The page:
Private firm employee Hedayetul Islam was gulping down a piece of bread and a banana at Paltan area on Thursday. But it was lunchtime, which means a quite heavy Bangalee meal comprising a plate of white rice, fish curry and lentils.
Hedayetul said he started to skip the lunch – which now costs at least Tk100 – to save money for other essentials of his family.
"The house rent went up by Tk500 in January this year. Rickshaws now charge Tk60, which was Tk40 previously, to pick and drop my son from school. Monthly grocery bills also ticked up to Tk8,000 from previous Tk5,000. The daily transport to the office has also become costlier," he said.
But what remained the same in the past one year was Hedayetul's income, forcing the household to rejigger their spending.
The private employee said he used to buy beef once a week, which is now completely a no-go. He had also stopped buying 1 kilogram of powdered milk per month, discontinued the private tutor for his son and stopped visiting doctors for minor health issues.
"Even after all the cost cutting, I have to borrow at the end of almost every month," said Hedayetul.
Anawar Hossain works at a real-estate firm and lives with his wife in Dhaka's low-income neighbourhood Demra.
He said the two-member family needs Tk26,300 in August for one sack of rice, five litres of oil, fish, vegetables, doctor bill, essential cosmetics, utility bills and apartment rent. But Anwar's salary hovers around 22,500.
"Even if I do not buy meat, milk and fruits, the income-spending gap will be more than Tk4,000 and it is widening every month. Even a couple of months ago, we could save Tk2,000-Tk3,000 per month."
"But now it has become impossible to survive like this," said Anawar.
Like Hedayetul and Anwar, around 3.5 crore people who belong to the low and middle-income bracket are in serious trouble to keep up with the rapid pace of commodity hikes. Latest record jump in fuel prices has compounded the sufferings, forcing many to witness their loans mounting every month.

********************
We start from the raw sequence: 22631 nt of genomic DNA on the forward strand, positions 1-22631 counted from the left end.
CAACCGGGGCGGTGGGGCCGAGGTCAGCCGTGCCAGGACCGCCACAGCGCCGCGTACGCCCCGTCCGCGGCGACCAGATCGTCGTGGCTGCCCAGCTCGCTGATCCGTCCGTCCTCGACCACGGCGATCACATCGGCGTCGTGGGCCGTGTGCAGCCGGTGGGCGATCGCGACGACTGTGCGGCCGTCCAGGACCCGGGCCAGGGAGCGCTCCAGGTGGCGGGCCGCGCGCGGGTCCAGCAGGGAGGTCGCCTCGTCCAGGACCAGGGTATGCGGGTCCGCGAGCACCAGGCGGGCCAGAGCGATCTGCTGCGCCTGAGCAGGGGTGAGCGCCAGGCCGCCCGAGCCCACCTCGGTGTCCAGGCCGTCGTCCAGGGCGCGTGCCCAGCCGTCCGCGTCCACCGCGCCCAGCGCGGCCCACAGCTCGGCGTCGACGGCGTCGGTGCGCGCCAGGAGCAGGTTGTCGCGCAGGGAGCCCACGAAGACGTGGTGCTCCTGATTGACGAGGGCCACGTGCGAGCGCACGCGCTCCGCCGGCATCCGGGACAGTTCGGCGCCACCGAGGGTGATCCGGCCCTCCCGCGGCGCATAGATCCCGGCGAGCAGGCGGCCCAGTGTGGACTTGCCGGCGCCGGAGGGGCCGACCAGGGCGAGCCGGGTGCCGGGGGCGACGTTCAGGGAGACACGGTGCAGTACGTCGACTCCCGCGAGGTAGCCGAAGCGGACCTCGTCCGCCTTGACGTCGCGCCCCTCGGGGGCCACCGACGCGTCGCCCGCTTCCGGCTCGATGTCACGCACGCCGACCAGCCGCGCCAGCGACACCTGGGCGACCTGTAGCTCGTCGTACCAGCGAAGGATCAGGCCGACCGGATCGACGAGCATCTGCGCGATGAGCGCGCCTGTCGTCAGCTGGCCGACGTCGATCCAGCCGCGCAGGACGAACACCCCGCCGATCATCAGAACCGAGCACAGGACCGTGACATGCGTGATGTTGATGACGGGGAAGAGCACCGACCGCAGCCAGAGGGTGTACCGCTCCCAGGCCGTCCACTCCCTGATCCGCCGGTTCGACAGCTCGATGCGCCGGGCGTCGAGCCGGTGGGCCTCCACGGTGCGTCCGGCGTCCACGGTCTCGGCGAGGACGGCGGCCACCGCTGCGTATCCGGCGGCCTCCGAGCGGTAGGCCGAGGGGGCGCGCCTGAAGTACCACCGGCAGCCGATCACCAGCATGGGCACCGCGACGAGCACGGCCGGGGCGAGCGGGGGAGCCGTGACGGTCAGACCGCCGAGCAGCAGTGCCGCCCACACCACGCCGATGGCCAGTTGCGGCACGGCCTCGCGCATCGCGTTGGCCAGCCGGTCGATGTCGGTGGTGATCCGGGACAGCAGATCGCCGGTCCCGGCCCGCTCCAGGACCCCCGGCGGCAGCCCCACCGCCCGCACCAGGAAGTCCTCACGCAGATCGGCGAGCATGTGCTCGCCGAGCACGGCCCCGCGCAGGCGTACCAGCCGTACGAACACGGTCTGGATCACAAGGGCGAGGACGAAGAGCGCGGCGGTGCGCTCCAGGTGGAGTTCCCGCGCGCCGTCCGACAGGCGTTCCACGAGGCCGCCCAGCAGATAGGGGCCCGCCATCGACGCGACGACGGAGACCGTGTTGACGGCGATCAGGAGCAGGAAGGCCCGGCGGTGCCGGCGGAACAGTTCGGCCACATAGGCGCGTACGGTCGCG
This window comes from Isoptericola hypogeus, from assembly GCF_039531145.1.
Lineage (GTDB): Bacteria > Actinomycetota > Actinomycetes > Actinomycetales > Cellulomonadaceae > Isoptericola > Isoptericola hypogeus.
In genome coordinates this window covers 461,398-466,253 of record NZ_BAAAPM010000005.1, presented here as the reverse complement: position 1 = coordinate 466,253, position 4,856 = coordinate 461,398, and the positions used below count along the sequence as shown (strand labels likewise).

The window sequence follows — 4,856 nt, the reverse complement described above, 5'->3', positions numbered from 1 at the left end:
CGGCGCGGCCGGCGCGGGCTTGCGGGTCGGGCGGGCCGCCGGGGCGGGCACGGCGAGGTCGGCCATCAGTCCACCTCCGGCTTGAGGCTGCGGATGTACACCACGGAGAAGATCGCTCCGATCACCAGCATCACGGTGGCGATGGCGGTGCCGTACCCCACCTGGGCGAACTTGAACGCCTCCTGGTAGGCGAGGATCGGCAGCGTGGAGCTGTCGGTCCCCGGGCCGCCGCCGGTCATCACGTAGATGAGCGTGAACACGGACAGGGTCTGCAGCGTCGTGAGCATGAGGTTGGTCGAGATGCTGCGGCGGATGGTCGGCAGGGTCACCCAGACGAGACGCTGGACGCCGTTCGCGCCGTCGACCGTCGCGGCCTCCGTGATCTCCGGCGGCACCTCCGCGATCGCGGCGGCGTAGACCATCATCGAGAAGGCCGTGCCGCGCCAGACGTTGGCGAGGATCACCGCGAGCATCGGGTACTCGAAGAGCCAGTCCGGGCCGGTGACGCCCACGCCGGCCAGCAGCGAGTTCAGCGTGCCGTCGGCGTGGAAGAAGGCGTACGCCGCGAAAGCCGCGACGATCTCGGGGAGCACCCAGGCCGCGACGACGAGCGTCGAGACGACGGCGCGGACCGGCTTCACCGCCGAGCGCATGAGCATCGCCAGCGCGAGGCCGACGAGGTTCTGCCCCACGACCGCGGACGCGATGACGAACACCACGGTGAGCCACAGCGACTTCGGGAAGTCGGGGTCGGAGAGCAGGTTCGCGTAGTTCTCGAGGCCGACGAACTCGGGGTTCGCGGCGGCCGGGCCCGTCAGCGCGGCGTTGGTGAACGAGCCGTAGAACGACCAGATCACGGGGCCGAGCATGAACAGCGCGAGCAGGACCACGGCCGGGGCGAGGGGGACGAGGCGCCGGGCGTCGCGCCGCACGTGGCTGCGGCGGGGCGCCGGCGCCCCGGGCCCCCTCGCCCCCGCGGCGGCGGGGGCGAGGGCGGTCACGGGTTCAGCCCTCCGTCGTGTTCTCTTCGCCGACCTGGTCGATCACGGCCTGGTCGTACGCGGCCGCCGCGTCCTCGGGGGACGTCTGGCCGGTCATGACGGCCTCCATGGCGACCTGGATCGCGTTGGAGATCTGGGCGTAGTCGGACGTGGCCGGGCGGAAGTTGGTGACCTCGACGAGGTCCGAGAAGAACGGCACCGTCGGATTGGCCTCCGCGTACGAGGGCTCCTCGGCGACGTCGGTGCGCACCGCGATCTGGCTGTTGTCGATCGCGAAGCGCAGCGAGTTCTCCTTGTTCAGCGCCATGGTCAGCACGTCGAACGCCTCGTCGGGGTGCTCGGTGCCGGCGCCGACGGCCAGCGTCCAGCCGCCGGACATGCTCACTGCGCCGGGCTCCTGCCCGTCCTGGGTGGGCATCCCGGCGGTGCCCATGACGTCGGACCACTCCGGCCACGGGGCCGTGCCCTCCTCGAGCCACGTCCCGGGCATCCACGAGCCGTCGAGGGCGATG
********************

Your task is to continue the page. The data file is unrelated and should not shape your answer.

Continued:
For example, take the case of Mymensingh school teacher Md Abdul Malek Showrab who rides a bike to join classes around 45 kilometres away from his residence.
"I had a Tk885 pay rise in July, but fuel bills rose more than Tk1,000 in the current month. Besides, prices of all essential items have skyrocketed. We had already dropped meat and fruits from the menu, and put a hold on other non-essential spending such as new clothes and cosmetics. Even then, my debt is mounting per month," the schoolteacher said.
Abu Bakar, a private first employee in the capital's Moghbazar, said his monthly spending had increased by Tk3,000-3,500 a couple of months ago. But the fuel price hike has driven it up to Tk4,500.
Low-level public employees also in trouble
In a Facebook post, a cop described the struggle of public employees belonging to the 10-20 grade of the national pay scale.
Mentioning that an employee of 20th grade gets Tk8,250 monthly salary, he said the amount runs out fast only to buy rice and vegetables in this volatile market.
"…No one will understand how helpless the employees with a monthly salary of Tk8,250 in this market are. Around 80% of my friends and colleagues are borrowing to meet household expenses. Some have taken loans for a second time," he wrote.
"We cannot agitate on salary discrimination of grades 11-20. And our problems remain unnoticed. Big bosses get paid up to 8 times more, so they don't think about us," the cop said in the social media post.
'Last ate meat in Eid'
In search of livelihood, rickshaw puller Zahirul Haque came to Dhaka from Mymensingh in 2007. The 42-old said he is not getting as many passengers as before, while his stay in Dhaka has become costlier.
Zahirul's daily income was up to Tk700, but now it is only Tk400-Tk500. As he has to pay more for the mess rent and food, the rickshaw puller said he struggles to send money to his family in ancestral village.
"Since people don't have enough money in their pockets and all the items are pricier, they do not ride a rickshaw unless it is an emergency," said Zahirul.
Day labourer Md Farid has been living with his family in Kalyanpur slum for about 25 years. Everyone except Farid Uddin's daughter-in-law does odd jobs.
"We could not buy chicken or beef after the last Eid in July. We used to eat eggs. But we had to drop it from the menu too. We have been eating vegetables and potatoes for the past few days," he said.